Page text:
This year I’ll be attempting to ship potted seedlings. They’ll start shipping in May and continue until it gets too hot for them. This is an experiment. If you order some and they arrived damaged or unwell, I’ll send you bare-root plants in fall, plus a few extra. Or you can request a refund of your money. If you’d take photos of the damage for me, it’ll help me to find a better way to ship them. Or you can just pick them up from the nursery or the market booth if you’re local to northwest Arkansas.

A first year ginseng seedling at Wild Ozark.

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Early April

The first week of April is ordinarily too early for the ginseng to unfurl, but there are companion plants making a show already. Here’s a tour of the Ginseng Nursery 2018 flowers on April 6. The Wild Ozark Ginseng Habitat Garden will open to visitors by appointment in May. Right now the weather is so unpredictable that it’s hard to schedule visits, but if you won’t be able to come in May, or want to see it before the ginseng is fully unfurled, just email me.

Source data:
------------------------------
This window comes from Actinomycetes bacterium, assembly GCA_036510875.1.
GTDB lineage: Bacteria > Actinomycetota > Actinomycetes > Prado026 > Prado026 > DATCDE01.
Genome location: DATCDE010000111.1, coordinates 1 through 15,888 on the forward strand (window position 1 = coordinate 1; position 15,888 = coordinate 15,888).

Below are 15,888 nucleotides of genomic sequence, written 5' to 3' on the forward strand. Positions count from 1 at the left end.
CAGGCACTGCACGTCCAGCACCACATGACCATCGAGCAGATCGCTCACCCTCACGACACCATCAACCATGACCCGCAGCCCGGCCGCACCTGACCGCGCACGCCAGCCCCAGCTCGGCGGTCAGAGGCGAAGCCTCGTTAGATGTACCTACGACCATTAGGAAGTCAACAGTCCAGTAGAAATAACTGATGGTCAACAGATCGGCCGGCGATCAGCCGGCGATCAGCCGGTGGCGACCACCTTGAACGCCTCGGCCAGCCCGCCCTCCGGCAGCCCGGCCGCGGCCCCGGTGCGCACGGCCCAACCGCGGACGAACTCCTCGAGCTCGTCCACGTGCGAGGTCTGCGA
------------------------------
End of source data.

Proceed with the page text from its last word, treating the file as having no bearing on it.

Rue anemone and bloodroot are among the first flowers to bloom in the habitat. Prints are available of these photos, but I don’t have them listed in the shop yet. Email me if interested.

Rue Anemone at the Ginseng Nursery 2018

A bloodroot flower tattered from the recent rains.

On the driveway side of the creek I had a few pots of various plants. I’d forgotten to label them before the top growth died back, so I was unsure of what was there. This morning I saw that a few of them had started unfurling. Bloodroot, goldenseal, and wild hydrangea were among them. Those need to be in more shade, so I moved them across the creek into the habitat.